Rothrock and Ammons pieced the record together from a patchwork of Again instrumentals, new music, and remote collaborators. She got Kelly Crisp of the Rosebuds to sort of rap, in the style of Blondie’s “Rapture,” on “Nevamind,” which was originally the Dynamite Brothers’ “In Time.” She had Applejuice Kid record Yahzarah in his home studio. Daniel Hart emailed in what Ammons correctly described as the “sick violin outro” of “Kissin’ and Cussin’,” a remake of a song by former Carolina Chocolate Drop Justin Robinson.
But don’t think the record was assembled by cold committee—it has a live, organic feel, and there is evidence that Ammons ran the show. “Mitch sent me this programmed drums and bass demo he called ‘Intergalactic Love Affair,’” Ammons said, cracking up affectionately. “I was like, ‘[That title] is awful, man! This needs work.’” The gospel-tinged tune appears on the record, thankfully, as “The Catch Up.”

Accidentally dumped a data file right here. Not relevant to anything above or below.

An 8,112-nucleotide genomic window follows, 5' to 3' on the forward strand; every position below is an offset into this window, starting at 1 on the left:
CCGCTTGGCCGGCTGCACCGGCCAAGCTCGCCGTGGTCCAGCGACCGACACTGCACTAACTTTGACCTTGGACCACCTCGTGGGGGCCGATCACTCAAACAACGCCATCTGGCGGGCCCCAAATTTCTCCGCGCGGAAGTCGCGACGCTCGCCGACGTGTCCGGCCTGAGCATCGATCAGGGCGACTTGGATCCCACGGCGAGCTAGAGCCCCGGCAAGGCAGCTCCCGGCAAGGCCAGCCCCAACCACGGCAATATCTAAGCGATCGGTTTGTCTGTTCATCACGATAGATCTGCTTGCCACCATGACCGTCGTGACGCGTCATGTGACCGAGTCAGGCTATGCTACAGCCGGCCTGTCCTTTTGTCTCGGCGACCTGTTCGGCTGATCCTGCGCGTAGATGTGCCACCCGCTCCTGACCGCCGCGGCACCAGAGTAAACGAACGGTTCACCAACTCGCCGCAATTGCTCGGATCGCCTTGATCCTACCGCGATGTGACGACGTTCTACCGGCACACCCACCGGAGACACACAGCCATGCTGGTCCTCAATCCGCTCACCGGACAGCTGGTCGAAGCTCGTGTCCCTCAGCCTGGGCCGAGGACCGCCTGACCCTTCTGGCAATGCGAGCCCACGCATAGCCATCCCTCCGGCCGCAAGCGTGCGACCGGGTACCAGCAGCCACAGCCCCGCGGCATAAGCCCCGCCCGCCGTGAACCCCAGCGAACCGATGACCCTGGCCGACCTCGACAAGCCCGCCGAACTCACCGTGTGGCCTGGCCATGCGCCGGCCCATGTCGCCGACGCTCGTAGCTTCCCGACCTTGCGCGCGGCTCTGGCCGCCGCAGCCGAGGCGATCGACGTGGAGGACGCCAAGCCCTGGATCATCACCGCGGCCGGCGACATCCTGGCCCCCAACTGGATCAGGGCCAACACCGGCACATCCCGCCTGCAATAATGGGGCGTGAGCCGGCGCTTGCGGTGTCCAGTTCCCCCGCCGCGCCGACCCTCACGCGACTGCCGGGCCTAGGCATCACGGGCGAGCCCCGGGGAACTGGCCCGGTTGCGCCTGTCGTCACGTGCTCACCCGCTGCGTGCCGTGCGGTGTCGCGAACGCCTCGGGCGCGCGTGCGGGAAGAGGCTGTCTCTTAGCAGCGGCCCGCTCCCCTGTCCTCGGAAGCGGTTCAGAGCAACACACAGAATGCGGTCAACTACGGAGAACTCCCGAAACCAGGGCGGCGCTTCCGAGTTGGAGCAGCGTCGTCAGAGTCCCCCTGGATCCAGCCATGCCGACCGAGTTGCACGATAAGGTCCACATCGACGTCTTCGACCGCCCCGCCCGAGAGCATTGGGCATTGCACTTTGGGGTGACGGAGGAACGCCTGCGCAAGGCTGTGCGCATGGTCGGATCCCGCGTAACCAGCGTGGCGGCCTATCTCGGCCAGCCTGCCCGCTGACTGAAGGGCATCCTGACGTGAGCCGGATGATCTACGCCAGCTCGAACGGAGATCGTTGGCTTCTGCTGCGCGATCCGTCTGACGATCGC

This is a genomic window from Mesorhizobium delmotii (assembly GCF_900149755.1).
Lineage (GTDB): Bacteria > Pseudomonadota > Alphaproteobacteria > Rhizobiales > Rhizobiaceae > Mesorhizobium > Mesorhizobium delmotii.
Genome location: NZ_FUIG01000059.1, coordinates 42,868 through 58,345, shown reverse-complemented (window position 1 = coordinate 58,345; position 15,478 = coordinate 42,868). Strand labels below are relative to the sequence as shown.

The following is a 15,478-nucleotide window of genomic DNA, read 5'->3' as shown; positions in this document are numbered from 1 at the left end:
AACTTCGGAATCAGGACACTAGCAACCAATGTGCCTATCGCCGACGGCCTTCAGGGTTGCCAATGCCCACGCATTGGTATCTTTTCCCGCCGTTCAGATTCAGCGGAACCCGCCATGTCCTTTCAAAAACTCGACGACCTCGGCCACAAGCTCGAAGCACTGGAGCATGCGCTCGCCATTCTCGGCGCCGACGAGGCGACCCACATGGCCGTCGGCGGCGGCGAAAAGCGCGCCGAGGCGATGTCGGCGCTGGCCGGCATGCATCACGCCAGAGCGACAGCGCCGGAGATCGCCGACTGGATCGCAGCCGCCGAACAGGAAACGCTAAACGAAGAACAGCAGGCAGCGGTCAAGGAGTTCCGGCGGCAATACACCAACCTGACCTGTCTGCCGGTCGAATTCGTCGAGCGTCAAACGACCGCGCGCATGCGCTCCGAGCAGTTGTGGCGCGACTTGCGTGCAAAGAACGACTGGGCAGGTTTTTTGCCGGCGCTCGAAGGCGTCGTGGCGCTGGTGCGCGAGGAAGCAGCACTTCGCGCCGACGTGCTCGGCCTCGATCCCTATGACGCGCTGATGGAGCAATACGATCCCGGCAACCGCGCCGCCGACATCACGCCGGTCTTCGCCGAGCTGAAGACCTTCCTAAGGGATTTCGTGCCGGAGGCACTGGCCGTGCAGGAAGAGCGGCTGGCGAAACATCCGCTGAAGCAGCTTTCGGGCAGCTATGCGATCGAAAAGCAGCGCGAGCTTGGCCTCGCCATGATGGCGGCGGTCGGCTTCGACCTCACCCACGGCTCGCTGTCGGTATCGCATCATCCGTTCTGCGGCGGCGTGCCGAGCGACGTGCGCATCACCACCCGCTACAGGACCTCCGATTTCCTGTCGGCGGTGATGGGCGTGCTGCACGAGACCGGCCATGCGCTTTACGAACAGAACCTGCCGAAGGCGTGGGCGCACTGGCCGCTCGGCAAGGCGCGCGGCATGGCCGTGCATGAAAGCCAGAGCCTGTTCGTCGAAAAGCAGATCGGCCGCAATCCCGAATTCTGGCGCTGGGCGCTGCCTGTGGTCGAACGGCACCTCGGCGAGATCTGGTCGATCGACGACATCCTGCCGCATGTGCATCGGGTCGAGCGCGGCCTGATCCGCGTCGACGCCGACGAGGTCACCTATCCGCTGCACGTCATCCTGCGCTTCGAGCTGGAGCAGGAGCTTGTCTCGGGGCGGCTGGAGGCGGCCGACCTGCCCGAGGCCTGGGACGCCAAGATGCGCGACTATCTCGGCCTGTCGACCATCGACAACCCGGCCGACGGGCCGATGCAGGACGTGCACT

It’s all part of the plan to nudge things away from the exotic and abstract, toward the everyday and tangible. For another example, Ammons wanted opening song “The Shakes” to be “kind of crass and lustful”—so of course, she hit up local rapper Juan Huevos. In back-to-back verses, they each take on the venerable hip-hop topic of meeting a hottie on the street, forging camaraderie between two experiences—gay African-American female and straight Caucasian male—that are often portrayed as worlds apart. “People may not notice at first that we’re both using the ‘she’ pronoun,” Ammons said. “I think that’s cool.”